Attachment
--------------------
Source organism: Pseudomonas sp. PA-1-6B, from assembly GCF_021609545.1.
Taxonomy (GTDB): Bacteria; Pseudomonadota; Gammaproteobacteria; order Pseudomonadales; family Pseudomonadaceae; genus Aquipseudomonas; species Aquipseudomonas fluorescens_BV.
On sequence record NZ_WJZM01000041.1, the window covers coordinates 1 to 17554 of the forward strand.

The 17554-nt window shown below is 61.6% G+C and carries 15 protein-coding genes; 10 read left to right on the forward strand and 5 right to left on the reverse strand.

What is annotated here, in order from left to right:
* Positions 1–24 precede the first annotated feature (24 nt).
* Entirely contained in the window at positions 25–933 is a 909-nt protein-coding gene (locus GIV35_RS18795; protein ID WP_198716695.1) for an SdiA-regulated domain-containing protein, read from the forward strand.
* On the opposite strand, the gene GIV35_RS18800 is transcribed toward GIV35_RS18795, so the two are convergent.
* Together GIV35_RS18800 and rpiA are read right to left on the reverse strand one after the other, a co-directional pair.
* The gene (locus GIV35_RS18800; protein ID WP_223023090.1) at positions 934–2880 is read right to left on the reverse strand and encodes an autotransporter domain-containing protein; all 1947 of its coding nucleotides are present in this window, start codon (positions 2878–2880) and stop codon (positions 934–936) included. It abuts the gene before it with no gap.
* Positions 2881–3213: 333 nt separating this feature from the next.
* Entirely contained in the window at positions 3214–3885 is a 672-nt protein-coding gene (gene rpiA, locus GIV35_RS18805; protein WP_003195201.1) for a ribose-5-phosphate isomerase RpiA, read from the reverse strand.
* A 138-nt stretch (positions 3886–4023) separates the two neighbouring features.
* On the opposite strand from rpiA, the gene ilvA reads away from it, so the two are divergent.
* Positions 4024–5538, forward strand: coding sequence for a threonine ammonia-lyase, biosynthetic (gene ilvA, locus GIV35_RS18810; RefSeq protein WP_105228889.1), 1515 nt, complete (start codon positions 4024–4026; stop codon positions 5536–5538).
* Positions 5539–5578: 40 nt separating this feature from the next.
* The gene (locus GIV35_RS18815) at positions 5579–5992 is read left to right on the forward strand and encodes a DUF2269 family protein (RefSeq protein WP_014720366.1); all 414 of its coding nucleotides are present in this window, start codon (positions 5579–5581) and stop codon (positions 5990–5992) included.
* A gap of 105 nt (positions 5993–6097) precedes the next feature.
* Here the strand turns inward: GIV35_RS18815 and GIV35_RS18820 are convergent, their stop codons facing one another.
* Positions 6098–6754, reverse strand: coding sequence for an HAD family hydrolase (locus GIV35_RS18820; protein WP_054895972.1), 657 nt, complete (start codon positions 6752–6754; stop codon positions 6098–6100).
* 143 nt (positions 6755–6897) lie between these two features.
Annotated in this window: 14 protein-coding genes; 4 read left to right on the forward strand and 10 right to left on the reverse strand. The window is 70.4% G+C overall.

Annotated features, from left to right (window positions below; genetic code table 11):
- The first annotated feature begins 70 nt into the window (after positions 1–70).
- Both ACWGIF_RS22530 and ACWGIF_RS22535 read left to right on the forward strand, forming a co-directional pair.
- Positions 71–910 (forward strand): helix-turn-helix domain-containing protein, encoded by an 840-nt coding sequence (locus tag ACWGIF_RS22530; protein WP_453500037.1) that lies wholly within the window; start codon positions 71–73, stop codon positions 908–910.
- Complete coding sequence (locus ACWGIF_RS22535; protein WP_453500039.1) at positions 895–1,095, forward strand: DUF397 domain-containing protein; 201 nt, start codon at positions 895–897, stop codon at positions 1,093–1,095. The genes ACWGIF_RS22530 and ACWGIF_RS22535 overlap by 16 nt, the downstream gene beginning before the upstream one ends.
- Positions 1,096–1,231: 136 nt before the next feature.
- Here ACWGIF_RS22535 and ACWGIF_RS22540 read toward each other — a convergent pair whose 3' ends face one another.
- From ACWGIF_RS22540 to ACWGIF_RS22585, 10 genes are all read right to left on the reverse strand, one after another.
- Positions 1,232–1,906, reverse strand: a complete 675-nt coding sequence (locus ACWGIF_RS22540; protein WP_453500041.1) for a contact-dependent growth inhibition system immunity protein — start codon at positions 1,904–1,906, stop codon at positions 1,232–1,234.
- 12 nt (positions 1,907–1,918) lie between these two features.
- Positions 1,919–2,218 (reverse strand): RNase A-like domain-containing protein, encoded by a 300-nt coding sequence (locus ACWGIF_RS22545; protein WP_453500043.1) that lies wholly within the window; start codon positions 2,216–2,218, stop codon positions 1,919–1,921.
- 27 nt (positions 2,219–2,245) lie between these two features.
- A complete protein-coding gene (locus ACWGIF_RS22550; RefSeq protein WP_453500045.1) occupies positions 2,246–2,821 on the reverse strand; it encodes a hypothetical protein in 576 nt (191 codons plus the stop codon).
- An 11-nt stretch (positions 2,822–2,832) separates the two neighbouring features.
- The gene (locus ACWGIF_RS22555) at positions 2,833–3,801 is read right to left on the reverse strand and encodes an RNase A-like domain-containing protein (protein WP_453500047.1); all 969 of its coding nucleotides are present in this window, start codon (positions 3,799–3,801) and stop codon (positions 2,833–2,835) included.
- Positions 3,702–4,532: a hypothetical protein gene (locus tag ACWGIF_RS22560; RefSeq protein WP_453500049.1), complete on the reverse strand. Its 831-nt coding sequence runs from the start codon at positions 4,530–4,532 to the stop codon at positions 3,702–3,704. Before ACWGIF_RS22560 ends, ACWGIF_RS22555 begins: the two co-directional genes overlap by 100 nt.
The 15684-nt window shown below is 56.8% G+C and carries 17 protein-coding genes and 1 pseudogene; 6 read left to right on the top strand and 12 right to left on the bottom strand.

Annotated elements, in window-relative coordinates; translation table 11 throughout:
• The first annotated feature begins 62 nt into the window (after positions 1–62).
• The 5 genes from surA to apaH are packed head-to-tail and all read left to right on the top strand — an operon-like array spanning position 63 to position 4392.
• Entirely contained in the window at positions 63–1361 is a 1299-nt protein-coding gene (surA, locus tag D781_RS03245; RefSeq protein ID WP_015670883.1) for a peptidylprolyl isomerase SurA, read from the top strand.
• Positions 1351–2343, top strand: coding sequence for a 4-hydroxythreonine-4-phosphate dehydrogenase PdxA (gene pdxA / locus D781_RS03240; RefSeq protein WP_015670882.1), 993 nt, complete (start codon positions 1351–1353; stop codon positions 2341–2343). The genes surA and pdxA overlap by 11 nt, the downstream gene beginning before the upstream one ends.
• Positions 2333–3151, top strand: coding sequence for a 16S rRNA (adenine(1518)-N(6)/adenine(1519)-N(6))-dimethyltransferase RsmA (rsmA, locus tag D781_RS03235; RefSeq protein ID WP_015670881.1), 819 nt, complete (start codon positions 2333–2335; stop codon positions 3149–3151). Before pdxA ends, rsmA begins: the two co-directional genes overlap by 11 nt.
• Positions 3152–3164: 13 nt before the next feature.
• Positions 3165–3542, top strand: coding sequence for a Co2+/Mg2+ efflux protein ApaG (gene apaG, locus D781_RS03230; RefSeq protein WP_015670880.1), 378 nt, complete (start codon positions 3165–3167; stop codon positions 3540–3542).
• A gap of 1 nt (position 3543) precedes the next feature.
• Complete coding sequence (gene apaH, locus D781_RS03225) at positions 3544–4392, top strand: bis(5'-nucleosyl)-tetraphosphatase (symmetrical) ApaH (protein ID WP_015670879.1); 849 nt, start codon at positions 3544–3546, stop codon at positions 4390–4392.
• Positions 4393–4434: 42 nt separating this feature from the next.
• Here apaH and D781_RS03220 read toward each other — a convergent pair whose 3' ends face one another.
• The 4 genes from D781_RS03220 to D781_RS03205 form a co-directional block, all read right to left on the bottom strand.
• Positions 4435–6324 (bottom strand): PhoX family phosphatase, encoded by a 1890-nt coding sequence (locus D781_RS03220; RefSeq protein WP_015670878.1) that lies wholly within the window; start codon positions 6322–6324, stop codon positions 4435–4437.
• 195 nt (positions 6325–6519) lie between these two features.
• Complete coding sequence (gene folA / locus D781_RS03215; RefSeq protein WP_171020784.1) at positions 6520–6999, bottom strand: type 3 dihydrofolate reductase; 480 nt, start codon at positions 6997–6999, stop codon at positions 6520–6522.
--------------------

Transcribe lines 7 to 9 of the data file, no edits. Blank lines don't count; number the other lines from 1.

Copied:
* Entirely contained in the window at positions 25–933 is a 909-nt protein-coding gene (locus GIV35_RS18795; protein ID WP_198716695.1) for an SdiA-regulated domain-containing protein, read from the forward strand.
* On the opposite strand, the gene GIV35_RS18800 is transcribed toward GIV35_RS18795, so the two are convergent.
* Together GIV35_RS18800 and rpiA are read right to left on the reverse strand one after the other, a co-directional pair.